Fall Crappie Fishing Tactics That Work

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northern-wisconsin-treeline-in-the-fallFall crappie fishing can often times be very frustrating for anglers. Crappie are often found in what seem to be random places. In spring, crappie move to the shallows to spawn. In summer, they tend to suspend off the bottom in the thermocline (aka a layer of comfortable temps and oxygen), but where do they go in the fall?

The Turnover

As the fall brings colder temperatures, the surface of the body of water begins to cool. Because cold water becomes more dense and heavier than warm water, it begins to sink. However, as water gets below about 40°F it starts to rise again due to becoming less dense. This up and down movement of water causes turnover, or “mixing” of a lake. This will last for a few days or weeks, depending on the size of the body of water. After this, the water will become pretty close to the same temperature and oxygen level throughout the various depths.


Not all bodies of water will turnover, especially shallower ones or constantly moving bodies like flowages and rivers. Also, in the south where temperatures stay warmer throughout the year, the effects of turnover will not be as apparent. Therefore, you may not have to change your tactics too much from the summer months. Remember also that with larger and deeper lakes, turnover will take longer to begin. In this case, you may want to stick to summer tactics and fish for suspended crappie in deeper water until around October.

Crappie do not like this churning of the water and constant changing of temperatures. Like us, they like to be comfortable and it’s hard to do so when your environment is always changing. This is essentially what makes fall crappie fishing so difficult. Crappie are constantly moving trying to find a comfortable spot and can often be scattered around a lake.

Where to Look

Early in the fall (September timeframe) when the water is turning over you should look for spots that will remain comfortable for crappie. First, go to the bays. These areas may not have been as affected by turnover due to their shallower depths and protection from wind. If you can fish a narrow mouth to a small bay you will be off to a great start. This can provide the right amount of protection and comfort that crappie are sure to be looking for. Inlets from other lakes or rivers can also be gems due to the incoming flow of oxygen rich water. Try fishing in the shallows on windward shores, edges of weed beds, rock piles, submerged trees, and docks as well.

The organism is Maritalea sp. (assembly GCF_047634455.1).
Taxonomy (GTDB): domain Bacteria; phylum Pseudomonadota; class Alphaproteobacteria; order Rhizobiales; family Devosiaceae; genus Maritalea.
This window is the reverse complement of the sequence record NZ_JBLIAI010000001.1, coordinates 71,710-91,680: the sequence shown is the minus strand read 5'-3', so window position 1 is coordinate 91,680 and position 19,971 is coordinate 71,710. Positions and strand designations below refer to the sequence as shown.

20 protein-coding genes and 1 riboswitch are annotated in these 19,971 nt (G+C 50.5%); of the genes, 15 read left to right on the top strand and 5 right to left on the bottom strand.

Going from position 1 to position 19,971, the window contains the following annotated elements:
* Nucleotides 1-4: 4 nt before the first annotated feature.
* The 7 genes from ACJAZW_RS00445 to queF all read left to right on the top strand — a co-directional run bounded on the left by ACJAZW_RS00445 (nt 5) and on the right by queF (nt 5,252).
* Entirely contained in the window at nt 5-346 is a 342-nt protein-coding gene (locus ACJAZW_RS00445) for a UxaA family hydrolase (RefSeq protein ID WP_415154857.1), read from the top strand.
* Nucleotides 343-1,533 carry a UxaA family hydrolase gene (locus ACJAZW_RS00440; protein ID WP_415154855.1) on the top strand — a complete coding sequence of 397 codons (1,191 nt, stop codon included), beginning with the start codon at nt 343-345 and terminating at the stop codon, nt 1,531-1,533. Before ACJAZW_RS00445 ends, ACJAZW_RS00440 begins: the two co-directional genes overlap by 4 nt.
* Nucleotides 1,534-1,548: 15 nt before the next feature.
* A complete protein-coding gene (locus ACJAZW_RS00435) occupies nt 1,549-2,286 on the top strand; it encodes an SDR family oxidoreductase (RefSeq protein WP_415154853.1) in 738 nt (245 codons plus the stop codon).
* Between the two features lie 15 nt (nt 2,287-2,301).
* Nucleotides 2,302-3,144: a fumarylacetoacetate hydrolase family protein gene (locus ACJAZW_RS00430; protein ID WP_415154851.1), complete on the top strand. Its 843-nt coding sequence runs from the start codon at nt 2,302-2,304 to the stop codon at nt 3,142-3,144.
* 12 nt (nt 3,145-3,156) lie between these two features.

Later in the fall, most lakes will have constant temperature and oxygen levels throughout. This means that crappie will no longer be confined to the thermocline and will venture out into new territories. At the same time, the colder temperatures will cause shallow weeds to begin to die and give off gases from their decomposition. Baitfish, and therefore bigger fish, do not like this and will move further out to deeper water. So if crappie aren’t suspended in deeper water, but are also not in the shallows, where do you look? Deep weed growth. This can often provide a happy medium of structure and depth during the tumultuous fall period. Try moving further out from shallow weed beds until you encounter a steep drop off. Contour maps (also called bathymetric maps) of the lake and depth finders can be very helpful in this situation. I use Fishidy to get high quality contour maps.


If this still doesn’t provide any luck, try spider trolling. This is an easy way to cover a lot of water to find exactly where the crappie are hiding.

What to Use

Like usual, small jigs and minnows can be very effective. During this period, crappie’s metabolisms begin to slow and they will consequently move slower than in the summer months. Remember this when jigging or retrieving. Let it drop a little, and reel in slow. Give every chance you can to the fish to strike.

Stump bumping may bring out those finicky crappie during fall, too. It’s a good way to search next to a piece of structure while simultaneously searching different depths.

During and after turnover, the water may get murky. This is due to the up-churning of all the dead plant matter and debris on the bottom of the lake. If you notice this happening, make your presentation bright, loud, and smelly. For example, a bright chartreuse jig on a safety-pin spinner tipped with a piece of minnow would satisfy all three conditions.

It will take a little more patience to find the fish during the fall. This is expected. Bay mouths, inlets, and other “comfort zones” can be safe retreats for crappie during fall turnover. In late fall deep weed beds may be the key to your success. Whip out the contour maps and depth finders and spider troll until you find the perfect spot and you just may develop a whole new outlook on fall crappie fishing!

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